Love-ish Letters: Write Back Atcha and Jerome Bel’s Gala
by Julius Ferraro
The experience of watching Gala is distinctly joyful. A cast of about twenty individuals with a range of abilities and body types performs a series of moves, one after another. A professional dancer moonwalks to Billy Jean, then a ten-year-old boy, then a young woman with Downs syndrome, then a middle-aged woman without much flexibility, then a man in a wheelchair. They do the same with a grand jeté, a bow, and free improvisation. The piece ends with a series of company dances, each led by a single performer, the rest of the company stumbling to keep up, often literally.
Our audience burbles with excitement and enthusiasm. There seems to be genuine appreciation of each performer’s generosity, as dancer after dancer gets spontaneous ovations, and for various reasons—sometimes simply for showing up, sometimes for the mastery with which they execute the move. And yet I experience fear, too: fear that applauding simply because someone is able to execute a simple step is patronizing, or the opposite, that the hard work of trained dancers is somehow negated.
After the show, with the lobby is still bustling with friends, family, and well-wishers, a group of twelve or so audience members, including thINKingDANCE writers and others, huddle into a corner of the grand, high-ceilinged lobby of the Prince Music Theater to scribble some thoughts about Gala. Here is how some of us wrestled with this conflict, in letter form:
Dear Jerome & Dear Gala,
I love the direct possibility you give to the people to be onstage. It assumes that we’re in a process of playing. With a joyful letting go. I love the lightness you give us as audience. It’s a real mirror for thinking again about the reasons we keep on going to the show or playing onstage... as people... as a way to share... to engage. How we can laugh. Jerome Bel is laughing about the whole situation of going to a theater. - Dominique Jegou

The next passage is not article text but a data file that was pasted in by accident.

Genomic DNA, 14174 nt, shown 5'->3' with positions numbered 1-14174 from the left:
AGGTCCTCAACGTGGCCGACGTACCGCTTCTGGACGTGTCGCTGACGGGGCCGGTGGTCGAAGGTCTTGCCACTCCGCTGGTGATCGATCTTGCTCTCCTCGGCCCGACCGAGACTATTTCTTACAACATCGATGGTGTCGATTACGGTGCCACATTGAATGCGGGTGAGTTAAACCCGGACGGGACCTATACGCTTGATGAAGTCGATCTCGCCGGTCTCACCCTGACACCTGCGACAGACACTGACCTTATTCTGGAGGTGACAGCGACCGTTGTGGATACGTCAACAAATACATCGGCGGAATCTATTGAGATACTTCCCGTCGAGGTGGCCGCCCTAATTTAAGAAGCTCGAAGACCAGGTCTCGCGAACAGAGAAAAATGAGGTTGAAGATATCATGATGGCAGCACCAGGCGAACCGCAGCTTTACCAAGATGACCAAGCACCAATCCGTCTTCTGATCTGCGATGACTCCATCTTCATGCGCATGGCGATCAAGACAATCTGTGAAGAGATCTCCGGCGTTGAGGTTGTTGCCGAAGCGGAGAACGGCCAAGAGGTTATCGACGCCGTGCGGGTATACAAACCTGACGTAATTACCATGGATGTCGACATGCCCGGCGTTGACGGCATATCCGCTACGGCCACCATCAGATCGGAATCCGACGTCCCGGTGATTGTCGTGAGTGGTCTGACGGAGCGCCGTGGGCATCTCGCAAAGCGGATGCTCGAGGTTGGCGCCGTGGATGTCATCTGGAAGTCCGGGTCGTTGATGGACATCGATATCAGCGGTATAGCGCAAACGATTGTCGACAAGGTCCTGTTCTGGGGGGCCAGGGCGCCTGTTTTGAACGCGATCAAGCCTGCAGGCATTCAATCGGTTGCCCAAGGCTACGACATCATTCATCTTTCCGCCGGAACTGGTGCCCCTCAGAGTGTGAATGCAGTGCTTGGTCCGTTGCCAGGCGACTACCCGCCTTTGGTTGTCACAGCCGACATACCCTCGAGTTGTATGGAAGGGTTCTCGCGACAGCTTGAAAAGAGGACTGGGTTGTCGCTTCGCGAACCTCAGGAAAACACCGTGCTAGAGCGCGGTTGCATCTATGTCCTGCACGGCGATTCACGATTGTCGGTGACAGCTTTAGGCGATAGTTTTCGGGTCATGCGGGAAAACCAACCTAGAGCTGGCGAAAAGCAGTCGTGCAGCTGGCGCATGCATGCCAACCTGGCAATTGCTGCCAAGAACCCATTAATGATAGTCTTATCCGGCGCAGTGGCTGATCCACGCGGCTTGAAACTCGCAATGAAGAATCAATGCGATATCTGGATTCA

We seem to be going in circles. The highs—so high, so joyous, so unpredictable. The lows—awkward and stuttering as we learn what it is to “be in the world together.” You are earnest and methodical, silly and sublime, all at once. And the show goes on, a collection of our past together, a nod towards what you might do in the future... I miss you, but this time I wanted more than a joy ride, more than self-serious physical challenges. What are we really revealing to one another? When can I see your most vulnerable self? - A Fan
When the dancers first appeared on stage for Gala, the first thing I noticed were their different body types, ages, race, disability and dance abilities. When Gala ended, what I noticed is that all of the dancers showed the pure love, joy and simplicity of dance that can be embraced by us all. Now let’s all at least try to catch that baton! - Morgan Hugo